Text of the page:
Best Practices for Voice-Over

Studio microphone and pop shield on mic stand against gray background

Studio microphone and pop shield on mic stand

If you are designing and developing eLearning, you are most likely going to need voice-over work. As psychologist Richard Mayer points out in his book, Multimedia Learning, combining narration with visuals will help to increase learning and long-term retention of content.

Here are some key principles related to creating multimedia content that Mayer shares:

  1. Redundancy Principle – People learn better from graphics and narration than from graphics, narration, and on-screen text.
  2. Modality Principle – People learn better from graphics and narrations than from animation and on-screen text.
  3. Multimedia Principle – People learn better from words and pictures than from words alone.
  4. Personalization Principle – People learn better from multimedia lessons when words are in conversational style rather than formal style.
  5. Voice Principle – People learn better when the narration in multimedia lessons is in a friendly human voice, rather than a machine voice.

Using professional voice-over is expensive and time consuming, so many projects opt to use “in house” voices. Oftentimes, the subject matter experts record audio themselves. Here are some tips for creating great voice-over.

  1. Start with a Script – Before you begin, write a complete script and have it edited. It is not enough to list speaking points, and assume the narrator can record it “off the cuff.” Two hundred words typically equals 1 minute of produced audio, so if you are trying to keep the multimedia clip short, you may need to trim the script.
  2. Subject Matter – Know your subject matter and any idiosyncrasies that may be involved in the narration. Consider including phonetical spellings of words that may be difficult to pronounce if the narrator is not a subject matter expert. For example, someone who is recording a world history presentation will most likely not know the correct pronunciation for Hagia Sophia or hegemony.
  3. Practice, Practice, Practice – Be sure that the narrator practices the script aloud before recording it. Any words that are difficult to pronounce (e.g. sixthanemonecolonelruralWorcestershire) should be practiced or changed.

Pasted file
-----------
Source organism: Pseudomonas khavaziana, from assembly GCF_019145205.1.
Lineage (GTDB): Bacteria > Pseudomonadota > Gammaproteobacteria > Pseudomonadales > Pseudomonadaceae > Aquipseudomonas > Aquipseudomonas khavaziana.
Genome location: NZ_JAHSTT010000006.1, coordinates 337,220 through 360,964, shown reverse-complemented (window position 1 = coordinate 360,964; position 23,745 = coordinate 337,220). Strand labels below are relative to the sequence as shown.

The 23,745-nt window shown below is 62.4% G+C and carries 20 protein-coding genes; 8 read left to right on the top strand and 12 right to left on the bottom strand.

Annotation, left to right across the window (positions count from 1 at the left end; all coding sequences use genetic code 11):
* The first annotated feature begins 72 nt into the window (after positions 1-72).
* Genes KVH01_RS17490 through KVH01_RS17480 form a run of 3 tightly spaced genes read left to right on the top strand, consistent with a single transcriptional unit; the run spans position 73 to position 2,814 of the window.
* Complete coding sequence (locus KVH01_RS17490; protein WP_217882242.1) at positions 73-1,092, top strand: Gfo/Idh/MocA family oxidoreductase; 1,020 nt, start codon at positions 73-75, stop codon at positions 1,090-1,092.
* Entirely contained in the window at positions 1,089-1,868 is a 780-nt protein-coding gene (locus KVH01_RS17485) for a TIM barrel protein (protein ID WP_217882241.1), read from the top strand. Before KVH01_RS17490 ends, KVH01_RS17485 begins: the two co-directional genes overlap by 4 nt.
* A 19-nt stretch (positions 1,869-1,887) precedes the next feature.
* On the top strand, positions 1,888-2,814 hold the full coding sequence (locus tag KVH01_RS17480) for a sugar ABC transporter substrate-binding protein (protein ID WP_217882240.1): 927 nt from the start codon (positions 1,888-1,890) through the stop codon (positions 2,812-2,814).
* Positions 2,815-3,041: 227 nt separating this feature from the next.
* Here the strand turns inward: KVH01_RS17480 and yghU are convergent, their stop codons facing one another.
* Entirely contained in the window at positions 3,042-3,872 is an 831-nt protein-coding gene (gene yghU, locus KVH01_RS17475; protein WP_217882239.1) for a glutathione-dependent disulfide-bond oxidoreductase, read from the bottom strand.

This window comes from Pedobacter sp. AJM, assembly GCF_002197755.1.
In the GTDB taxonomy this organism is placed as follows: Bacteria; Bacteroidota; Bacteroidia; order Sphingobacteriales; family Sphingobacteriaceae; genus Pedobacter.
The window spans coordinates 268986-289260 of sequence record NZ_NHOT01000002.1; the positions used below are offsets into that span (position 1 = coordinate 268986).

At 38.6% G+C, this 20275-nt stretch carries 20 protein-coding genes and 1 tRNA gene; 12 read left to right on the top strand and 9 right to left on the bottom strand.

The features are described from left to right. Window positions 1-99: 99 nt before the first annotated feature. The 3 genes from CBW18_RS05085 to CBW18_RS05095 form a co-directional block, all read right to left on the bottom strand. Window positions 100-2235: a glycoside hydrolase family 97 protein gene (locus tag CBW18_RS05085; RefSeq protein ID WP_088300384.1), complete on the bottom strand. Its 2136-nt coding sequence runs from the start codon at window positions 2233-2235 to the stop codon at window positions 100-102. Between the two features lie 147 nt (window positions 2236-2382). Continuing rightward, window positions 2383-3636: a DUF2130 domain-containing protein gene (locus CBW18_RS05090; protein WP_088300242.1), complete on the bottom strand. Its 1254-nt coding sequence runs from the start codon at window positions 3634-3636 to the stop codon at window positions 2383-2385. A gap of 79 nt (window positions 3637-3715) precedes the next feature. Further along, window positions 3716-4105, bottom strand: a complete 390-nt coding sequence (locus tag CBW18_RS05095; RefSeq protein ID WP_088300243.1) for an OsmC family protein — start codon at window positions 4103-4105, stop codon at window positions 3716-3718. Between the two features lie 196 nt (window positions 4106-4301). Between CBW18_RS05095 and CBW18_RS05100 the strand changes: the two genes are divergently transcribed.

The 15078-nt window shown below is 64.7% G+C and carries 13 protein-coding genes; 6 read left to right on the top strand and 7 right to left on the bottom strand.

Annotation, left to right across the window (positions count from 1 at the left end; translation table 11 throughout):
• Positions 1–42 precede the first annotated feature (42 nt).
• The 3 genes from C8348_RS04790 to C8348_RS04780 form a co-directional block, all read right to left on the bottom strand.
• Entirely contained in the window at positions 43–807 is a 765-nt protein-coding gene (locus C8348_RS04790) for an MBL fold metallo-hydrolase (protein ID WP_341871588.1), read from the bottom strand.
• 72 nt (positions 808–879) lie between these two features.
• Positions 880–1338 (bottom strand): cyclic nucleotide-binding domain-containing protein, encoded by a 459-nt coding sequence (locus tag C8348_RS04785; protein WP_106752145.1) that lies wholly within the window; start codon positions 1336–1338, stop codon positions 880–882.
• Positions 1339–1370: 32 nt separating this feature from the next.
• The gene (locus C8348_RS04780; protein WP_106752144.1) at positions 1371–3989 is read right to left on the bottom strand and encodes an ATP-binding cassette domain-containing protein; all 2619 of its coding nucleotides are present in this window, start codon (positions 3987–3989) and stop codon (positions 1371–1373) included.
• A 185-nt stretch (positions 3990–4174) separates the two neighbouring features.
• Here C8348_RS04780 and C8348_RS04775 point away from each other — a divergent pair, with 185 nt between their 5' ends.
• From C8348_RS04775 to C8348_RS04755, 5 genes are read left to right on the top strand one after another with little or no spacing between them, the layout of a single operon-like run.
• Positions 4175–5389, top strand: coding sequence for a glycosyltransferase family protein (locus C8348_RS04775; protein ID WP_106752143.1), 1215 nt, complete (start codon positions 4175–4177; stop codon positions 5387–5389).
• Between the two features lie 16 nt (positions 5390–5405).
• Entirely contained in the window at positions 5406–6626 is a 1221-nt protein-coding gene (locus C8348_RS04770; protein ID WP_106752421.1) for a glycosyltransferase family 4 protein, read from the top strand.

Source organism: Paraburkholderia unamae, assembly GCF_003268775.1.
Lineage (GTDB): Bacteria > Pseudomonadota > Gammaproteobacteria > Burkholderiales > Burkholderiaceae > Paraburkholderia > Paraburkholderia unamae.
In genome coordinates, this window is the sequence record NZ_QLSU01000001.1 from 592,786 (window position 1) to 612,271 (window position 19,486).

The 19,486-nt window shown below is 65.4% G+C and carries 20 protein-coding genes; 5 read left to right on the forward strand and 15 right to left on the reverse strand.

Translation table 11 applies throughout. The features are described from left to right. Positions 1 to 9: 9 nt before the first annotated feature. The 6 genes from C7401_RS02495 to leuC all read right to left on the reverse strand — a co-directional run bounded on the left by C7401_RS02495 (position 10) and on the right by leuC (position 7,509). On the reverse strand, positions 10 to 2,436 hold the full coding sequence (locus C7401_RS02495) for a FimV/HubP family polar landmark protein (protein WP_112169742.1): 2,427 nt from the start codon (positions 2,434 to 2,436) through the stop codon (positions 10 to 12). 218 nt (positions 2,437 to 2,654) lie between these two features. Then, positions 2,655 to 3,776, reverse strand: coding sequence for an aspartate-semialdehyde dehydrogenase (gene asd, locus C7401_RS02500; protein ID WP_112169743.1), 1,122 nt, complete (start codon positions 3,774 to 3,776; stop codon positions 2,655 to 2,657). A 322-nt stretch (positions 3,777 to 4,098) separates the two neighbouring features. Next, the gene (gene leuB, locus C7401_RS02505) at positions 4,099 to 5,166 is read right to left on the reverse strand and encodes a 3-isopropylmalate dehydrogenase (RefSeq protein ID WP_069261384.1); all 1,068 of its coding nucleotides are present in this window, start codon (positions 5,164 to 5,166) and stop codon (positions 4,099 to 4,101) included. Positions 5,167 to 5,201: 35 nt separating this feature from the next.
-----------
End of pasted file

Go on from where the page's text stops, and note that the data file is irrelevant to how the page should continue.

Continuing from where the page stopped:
4. Environment – Choose the best possible environment for recording the audio and be sure to do a sample test ahead of time.  Try to minimize any external noises, such as air conditioners, fans, cars, computers, etc.
  5. Technology – Even if you don’t have an expensive microphone, consider using a simple pop filter to help reduce the popping sounds of words that start with “p” or “b”, or the hissing noise that comes with “s”. There are many free audio recording tools on the market that can be used to record voice-over, but Audacity is our favorite one. We also recommend to compress the file to an .mp3 format. Even though .wav files are much higher sound quality (which is not necessary for most eLearning courses), they can potentially slow down the bandwidth.
2016-05-20T06:36:40-04:00May 19th, 2016|Instructional Design, Online Learning|4 Comments


  1. Mike Klassen May 23, 2016 at 7:05 pm - Reply

    A few other tips to help include the obligatory water drinking to get the mouth moist. If the narrator is nervous, chances are his/her mouth will be dry.

    Also, nerves might cause the reader to go a little too fast. Many people find it painful to read slowly, but with eLearning in particular often what we perceive as too slow in our regular speaking is just perfect for someone listening with the intent of retaining information.

    Finally, if it’s a short project and it’s possible given the environment, see if your narrator can stand up while reading. That’s the way we do it in the studio and there’s a reason… it allows you to put more of body into it and get better breathing.

  2. Teresa Valais May 26, 2016 at 4:00 pm - Reply

    Comments on Tips 2: Subject Matter – Know your subject matter and any idiosyncrasies that may be involved in the narration. Consider including phonetical spellings of words that may be difficult to pronounce if the narrator is not a subject matter expert. For example, someone who is recording a world history presentation will most likely not know the correct pronunciation for Hagia Sophia or hegemony.

    Many folks outside of language or communications fields would not have training in the International Phonetic Alphabetic (IPA). Additionally, the schwa symbol /ə/for phonetic spelling is the most prevalent vowel sound (not spelling) in the English language!

    Katie’s examples are great. We recently recorded a content video where the word “hegemony” was actually part of the audio, and YES it was a problem!! What worked after a few go arounds was instead of using the phonetic spelling found in the dictionary: həˈjemənē, I added the following phonetic spelling to the transcript for the audio production: ha jem a knee and we synched an image of the word “hegemony” with the video audio.

    Tip 2’s importance is not just for voice over audio production; it is also extremely valuable for non-native English speaking participants who have difficulty distinguishing vowel sounds in words, let alone the spelling of the schwa sound (as a,e,i,o or u) in difficult words for taking notes.

    (Instructional Designer, former international English language teacher)

  3. […] Not being able to use visuals will mean my instruction will have to be crystal clear.  I found a great article about the best practices for audio instruction.  Out of these 5 principles, the ones that will […]

  4. AndrewCharlton October 17, 2016 at 5:37 am - Reply

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